Objective: The population pharmacokinetics and pharmacodynamics of a standardised oral test dose of levodopa have been determined in patients with mild to severe Parkinson's disease using parametric, nonlinear mixed effect modelling with the program NONMEM. Levodopa plasma concentration data and motor effect behaviour (tapping times) were obtained from 46 patients, for whom a total of 970 observations were available (approximately 21 pharmacokinetic and pharmacodynamic observations per patient). The pharmacokinetic-pharmacodynamic model used was a one-compartment first-order absorption model linked to the sigmoid E(Max) representation of the Hill equation via an equilibration rate-constant, ke0. The model was also tested via a reduction in the number of pharmacokinetic and pharmacodynamic data points to a total of four to eight per patient. Results: In the final regression models the Hoehn and Yahr (HY) status of the patient and duration of disease (DUR) were found to be important determinants of the pharmacodynamic parameters for levodopa. The pharmacokinetic parameters were not significantly affected by any covariates. A test group of 16 additional parkinsonian patients was used to evaluate the predictive performance of the population parameters. The predictive performance of the pharmacokinetic-pharmacodynamic modelling using the full and reduced data sets was evaluated in NONMEM using posthoc, Bayesian forecasting. Statistically insignificant bias existed among predicted and observed levodopa concentrations, whereas the pharmacodynamic model underpredicted the observed tapping times. There was little difference in the pharmacokinetic-pharmacody namic predictive performance among results for the full and the reduced data sets. Conclusion: In a clinical setting knowledge of the population pharmacokinetic and pharmacodynamic parameters for oral levodopa may prove useful in estimating the duration of the drug's beneficial motor activity in patients with mild to severe Parkinson's disease (Hoehn and Yahr status I-IV).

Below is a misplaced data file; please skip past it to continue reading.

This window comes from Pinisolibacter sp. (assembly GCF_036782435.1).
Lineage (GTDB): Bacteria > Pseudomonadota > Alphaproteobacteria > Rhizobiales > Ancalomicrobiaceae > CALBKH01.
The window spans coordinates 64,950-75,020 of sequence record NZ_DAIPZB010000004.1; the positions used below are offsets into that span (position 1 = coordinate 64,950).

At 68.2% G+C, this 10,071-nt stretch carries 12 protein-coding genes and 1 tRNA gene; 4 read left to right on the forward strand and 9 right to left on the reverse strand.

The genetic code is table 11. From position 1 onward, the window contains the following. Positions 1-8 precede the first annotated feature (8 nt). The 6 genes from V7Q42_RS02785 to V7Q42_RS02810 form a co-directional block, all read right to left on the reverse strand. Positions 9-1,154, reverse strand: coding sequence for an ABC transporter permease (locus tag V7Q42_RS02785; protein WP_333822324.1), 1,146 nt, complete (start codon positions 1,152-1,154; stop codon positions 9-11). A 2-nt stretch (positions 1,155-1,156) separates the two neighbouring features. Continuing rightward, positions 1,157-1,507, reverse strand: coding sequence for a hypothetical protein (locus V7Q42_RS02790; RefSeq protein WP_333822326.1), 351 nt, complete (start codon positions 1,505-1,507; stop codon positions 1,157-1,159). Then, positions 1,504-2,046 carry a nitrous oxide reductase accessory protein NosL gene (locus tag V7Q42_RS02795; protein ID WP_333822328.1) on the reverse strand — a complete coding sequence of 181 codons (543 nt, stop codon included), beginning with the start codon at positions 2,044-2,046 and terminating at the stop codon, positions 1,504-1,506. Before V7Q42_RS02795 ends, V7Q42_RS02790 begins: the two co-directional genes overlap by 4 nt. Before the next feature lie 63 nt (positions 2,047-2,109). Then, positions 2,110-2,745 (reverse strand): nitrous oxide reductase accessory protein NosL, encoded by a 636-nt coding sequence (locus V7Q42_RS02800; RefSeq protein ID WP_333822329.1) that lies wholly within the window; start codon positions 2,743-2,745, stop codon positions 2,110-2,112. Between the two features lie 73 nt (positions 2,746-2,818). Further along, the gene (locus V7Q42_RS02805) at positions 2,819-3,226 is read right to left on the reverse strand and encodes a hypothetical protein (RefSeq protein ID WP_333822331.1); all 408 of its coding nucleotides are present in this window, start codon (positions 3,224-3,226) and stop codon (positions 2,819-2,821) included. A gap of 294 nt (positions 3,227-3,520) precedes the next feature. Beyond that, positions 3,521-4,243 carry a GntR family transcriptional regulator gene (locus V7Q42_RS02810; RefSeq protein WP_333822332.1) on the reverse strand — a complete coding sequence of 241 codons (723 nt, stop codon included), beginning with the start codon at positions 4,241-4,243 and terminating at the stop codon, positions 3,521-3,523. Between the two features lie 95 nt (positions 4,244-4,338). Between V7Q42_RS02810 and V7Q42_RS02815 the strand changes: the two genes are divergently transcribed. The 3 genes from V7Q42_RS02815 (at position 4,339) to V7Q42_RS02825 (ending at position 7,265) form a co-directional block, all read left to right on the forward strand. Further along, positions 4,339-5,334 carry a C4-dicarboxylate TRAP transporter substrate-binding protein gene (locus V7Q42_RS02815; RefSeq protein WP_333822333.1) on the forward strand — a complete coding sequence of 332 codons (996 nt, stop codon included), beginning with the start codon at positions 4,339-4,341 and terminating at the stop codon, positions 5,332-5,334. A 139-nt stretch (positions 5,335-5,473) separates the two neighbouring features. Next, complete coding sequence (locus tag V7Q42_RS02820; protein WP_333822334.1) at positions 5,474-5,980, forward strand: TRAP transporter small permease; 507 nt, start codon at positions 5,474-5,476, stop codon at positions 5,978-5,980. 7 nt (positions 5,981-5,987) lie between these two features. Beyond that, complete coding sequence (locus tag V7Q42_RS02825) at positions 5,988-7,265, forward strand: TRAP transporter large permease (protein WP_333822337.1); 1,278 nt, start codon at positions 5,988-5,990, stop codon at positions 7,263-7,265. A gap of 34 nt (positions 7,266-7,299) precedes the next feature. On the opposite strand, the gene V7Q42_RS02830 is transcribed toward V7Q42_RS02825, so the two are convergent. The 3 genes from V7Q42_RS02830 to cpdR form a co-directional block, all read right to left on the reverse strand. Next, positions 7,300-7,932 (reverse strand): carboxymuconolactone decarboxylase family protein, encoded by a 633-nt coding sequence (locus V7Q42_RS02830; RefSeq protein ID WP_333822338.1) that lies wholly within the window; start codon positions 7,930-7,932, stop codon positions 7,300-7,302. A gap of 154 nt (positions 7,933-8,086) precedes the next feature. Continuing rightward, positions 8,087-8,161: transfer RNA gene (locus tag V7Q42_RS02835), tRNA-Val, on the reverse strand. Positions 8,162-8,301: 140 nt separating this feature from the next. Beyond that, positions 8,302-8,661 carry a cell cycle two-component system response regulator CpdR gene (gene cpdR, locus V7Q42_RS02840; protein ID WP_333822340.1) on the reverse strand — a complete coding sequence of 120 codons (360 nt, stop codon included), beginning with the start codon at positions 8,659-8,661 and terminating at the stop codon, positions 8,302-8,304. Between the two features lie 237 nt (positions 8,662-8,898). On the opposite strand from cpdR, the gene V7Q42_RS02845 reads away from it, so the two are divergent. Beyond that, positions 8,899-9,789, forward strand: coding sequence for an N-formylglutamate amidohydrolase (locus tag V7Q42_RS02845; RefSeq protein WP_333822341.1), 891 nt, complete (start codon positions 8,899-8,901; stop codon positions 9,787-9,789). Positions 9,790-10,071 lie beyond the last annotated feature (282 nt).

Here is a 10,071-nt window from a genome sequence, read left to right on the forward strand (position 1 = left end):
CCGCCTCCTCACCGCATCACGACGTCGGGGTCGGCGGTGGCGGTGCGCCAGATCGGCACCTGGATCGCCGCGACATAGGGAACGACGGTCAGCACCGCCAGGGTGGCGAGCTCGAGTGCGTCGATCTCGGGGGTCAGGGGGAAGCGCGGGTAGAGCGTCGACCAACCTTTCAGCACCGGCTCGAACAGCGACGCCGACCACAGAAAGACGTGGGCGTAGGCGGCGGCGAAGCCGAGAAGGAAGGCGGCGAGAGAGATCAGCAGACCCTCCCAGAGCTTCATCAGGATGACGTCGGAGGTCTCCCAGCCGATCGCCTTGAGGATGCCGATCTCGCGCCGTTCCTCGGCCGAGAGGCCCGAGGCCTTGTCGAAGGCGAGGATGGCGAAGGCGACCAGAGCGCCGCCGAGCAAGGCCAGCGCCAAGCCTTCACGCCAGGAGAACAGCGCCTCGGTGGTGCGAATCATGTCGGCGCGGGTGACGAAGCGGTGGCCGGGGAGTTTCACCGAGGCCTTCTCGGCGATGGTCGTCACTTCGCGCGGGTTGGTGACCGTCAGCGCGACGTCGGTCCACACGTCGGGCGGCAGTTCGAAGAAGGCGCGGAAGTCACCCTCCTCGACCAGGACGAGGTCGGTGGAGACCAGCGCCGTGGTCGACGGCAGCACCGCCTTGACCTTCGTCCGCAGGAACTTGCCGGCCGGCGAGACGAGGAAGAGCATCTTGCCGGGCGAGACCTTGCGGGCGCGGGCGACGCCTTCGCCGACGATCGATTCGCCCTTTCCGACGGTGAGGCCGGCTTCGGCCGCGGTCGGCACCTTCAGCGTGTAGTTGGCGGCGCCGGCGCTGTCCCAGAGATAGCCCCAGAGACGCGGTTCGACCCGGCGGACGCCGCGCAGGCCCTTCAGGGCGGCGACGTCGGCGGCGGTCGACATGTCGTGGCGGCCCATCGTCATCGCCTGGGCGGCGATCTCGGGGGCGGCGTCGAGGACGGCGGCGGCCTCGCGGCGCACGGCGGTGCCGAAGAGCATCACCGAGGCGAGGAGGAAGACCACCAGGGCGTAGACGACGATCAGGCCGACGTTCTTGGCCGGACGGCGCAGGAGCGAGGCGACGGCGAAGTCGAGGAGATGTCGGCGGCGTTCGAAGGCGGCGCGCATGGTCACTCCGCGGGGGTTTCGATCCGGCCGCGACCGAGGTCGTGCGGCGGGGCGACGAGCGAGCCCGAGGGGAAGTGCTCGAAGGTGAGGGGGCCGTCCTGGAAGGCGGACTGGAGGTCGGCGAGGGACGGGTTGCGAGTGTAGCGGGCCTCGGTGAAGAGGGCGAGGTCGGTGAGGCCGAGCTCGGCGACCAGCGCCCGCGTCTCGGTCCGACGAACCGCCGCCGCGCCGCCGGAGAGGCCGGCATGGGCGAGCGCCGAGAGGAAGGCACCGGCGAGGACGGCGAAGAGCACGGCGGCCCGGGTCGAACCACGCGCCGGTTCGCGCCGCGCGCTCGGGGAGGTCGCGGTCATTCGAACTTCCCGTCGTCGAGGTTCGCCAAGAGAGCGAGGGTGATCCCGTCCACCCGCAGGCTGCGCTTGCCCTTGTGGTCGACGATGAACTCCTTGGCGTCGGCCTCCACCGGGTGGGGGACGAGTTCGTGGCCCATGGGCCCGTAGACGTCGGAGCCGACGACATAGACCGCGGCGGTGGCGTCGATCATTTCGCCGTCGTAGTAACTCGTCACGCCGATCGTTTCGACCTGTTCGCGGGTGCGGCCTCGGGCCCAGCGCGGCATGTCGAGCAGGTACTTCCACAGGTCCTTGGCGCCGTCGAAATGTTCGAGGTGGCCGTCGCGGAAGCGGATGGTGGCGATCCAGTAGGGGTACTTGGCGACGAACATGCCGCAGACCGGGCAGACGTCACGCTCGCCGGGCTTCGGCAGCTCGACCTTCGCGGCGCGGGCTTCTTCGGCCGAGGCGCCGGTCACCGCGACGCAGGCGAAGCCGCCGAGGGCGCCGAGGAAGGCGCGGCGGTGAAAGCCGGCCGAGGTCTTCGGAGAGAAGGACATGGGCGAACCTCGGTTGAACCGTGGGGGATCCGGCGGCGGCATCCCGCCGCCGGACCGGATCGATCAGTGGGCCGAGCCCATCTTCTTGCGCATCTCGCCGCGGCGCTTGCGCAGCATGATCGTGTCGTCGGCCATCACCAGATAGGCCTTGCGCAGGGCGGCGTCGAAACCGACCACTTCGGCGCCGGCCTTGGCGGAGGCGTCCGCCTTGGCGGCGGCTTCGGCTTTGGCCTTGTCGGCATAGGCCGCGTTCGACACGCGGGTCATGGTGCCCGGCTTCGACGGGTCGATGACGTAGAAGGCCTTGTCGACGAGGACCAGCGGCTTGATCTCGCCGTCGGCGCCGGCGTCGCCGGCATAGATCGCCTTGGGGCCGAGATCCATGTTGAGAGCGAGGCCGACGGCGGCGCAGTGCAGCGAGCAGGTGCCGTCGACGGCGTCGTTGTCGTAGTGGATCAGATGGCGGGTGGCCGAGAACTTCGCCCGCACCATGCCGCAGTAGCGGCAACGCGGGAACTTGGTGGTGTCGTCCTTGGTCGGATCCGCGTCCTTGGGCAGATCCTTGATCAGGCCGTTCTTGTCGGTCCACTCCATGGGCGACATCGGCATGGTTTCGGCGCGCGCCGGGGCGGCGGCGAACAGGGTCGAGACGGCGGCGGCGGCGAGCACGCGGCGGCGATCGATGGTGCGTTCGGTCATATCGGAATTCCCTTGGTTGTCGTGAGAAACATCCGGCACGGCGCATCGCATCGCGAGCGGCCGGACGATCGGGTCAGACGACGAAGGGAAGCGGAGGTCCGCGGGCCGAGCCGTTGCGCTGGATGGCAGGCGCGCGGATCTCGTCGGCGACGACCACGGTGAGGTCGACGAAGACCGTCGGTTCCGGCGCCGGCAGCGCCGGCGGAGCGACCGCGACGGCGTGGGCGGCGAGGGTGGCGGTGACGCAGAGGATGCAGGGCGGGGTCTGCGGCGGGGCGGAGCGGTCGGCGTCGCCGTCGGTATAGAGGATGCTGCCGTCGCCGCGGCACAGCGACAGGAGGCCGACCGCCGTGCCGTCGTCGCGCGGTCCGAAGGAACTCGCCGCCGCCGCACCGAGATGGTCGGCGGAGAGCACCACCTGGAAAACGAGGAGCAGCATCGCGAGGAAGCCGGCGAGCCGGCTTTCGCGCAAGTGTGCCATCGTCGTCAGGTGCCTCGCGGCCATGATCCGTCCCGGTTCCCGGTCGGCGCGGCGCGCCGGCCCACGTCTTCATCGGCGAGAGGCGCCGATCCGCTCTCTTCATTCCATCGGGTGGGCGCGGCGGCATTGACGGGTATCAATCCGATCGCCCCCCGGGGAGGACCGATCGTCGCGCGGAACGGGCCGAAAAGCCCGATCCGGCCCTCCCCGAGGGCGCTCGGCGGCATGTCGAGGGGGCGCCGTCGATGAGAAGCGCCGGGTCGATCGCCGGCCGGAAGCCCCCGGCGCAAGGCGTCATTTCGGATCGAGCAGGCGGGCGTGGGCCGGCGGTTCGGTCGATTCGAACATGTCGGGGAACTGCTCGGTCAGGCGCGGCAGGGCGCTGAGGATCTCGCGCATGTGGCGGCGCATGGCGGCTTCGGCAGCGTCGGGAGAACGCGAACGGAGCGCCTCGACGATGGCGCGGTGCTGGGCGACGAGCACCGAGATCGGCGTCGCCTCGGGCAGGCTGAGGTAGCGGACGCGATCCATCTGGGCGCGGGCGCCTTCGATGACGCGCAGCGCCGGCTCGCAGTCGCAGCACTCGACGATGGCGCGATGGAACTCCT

- Parkinson's disease
ASJC Scopus subject areas
- Pharmacology (medical)
- Pharmacology, Toxicology and Pharmaceutics(all)